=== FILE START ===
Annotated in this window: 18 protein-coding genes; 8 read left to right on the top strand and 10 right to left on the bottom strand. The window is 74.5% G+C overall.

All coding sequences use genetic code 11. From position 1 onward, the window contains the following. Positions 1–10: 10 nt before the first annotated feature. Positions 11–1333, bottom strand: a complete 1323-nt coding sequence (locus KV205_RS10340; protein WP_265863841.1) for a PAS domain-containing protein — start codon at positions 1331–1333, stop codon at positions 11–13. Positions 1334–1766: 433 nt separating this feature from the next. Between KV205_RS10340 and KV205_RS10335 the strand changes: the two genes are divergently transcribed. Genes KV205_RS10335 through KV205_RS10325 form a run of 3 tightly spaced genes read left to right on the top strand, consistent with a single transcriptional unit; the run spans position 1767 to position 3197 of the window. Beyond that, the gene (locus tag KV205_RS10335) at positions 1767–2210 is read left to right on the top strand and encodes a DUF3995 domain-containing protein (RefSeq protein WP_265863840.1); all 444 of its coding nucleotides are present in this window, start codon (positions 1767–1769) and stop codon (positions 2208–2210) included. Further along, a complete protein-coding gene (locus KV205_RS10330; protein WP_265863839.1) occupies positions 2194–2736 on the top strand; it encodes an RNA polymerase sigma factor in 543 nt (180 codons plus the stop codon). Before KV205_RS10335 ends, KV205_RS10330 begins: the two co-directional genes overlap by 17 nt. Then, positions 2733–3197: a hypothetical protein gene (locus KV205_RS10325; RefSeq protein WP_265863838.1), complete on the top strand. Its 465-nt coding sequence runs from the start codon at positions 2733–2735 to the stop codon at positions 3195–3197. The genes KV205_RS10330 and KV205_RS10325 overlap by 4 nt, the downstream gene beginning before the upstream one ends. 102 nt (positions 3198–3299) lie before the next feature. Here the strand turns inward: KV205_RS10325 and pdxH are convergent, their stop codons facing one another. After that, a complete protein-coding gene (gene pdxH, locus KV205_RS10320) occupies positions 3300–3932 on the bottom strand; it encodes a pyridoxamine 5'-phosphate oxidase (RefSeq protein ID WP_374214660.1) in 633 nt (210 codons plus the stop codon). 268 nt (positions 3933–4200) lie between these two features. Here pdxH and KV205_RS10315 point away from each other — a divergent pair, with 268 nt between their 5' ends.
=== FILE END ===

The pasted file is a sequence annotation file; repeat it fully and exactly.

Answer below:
Annotated in this window: 18 protein-coding genes; 8 read left to right on the top strand and 10 right to left on the bottom strand. The window is 74.5% G+C overall.

All coding sequences use genetic code 11. From position 1 onward, the window contains the following. Positions 1–10: 10 nt before the first annotated feature. Positions 11–1333, bottom strand: a complete 1323-nt coding sequence (locus KV205_RS10340; protein WP_265863841.1) for a PAS domain-containing protein — start codon at positions 1331–1333, stop codon at positions 11–13. Positions 1334–1766: 433 nt separating this feature from the next. Between KV205_RS10340 and KV205_RS10335 the strand changes: the two genes are divergently transcribed. Genes KV205_RS10335 through KV205_RS10325 form a run of 3 tightly spaced genes read left to right on the top strand, consistent with a single transcriptional unit; the run spans position 1767 to position 3197 of the window. Beyond that, the gene (locus tag KV205_RS10335) at positions 1767–2210 is read left to right on the top strand and encodes a DUF3995 domain-containing protein (RefSeq protein WP_265863840.1); all 444 of its coding nucleotides are present in this window, start codon (positions 1767–1769) and stop codon (positions 2208–2210) included. Further along, a complete protein-coding gene (locus KV205_RS10330; protein WP_265863839.1) occupies positions 2194–2736 on the top strand; it encodes an RNA polymerase sigma factor in 543 nt (180 codons plus the stop codon). Before KV205_RS10335 ends, KV205_RS10330 begins: the two co-directional genes overlap by 17 nt. Then, positions 2733–3197: a hypothetical protein gene (locus KV205_RS10325; RefSeq protein WP_265863838.1), complete on the top strand. Its 465-nt coding sequence runs from the start codon at positions 2733–2735 to the stop codon at positions 3195–3197. The genes KV205_RS10330 and KV205_RS10325 overlap by 4 nt, the downstream gene beginning before the upstream one ends. 102 nt (positions 3198–3299) lie before the next feature. Here the strand turns inward: KV205_RS10325 and pdxH are convergent, their stop codons facing one another. After that, a complete protein-coding gene (gene pdxH, locus KV205_RS10320) occupies positions 3300–3932 on the bottom strand; it encodes a pyridoxamine 5'-phosphate oxidase (RefSeq protein ID WP_374214660.1) in 633 nt (210 codons plus the stop codon). 268 nt (positions 3933–4200) lie between these two features. Here pdxH and KV205_RS10315 point away from each other — a divergent pair, with 268 nt between their 5' ends.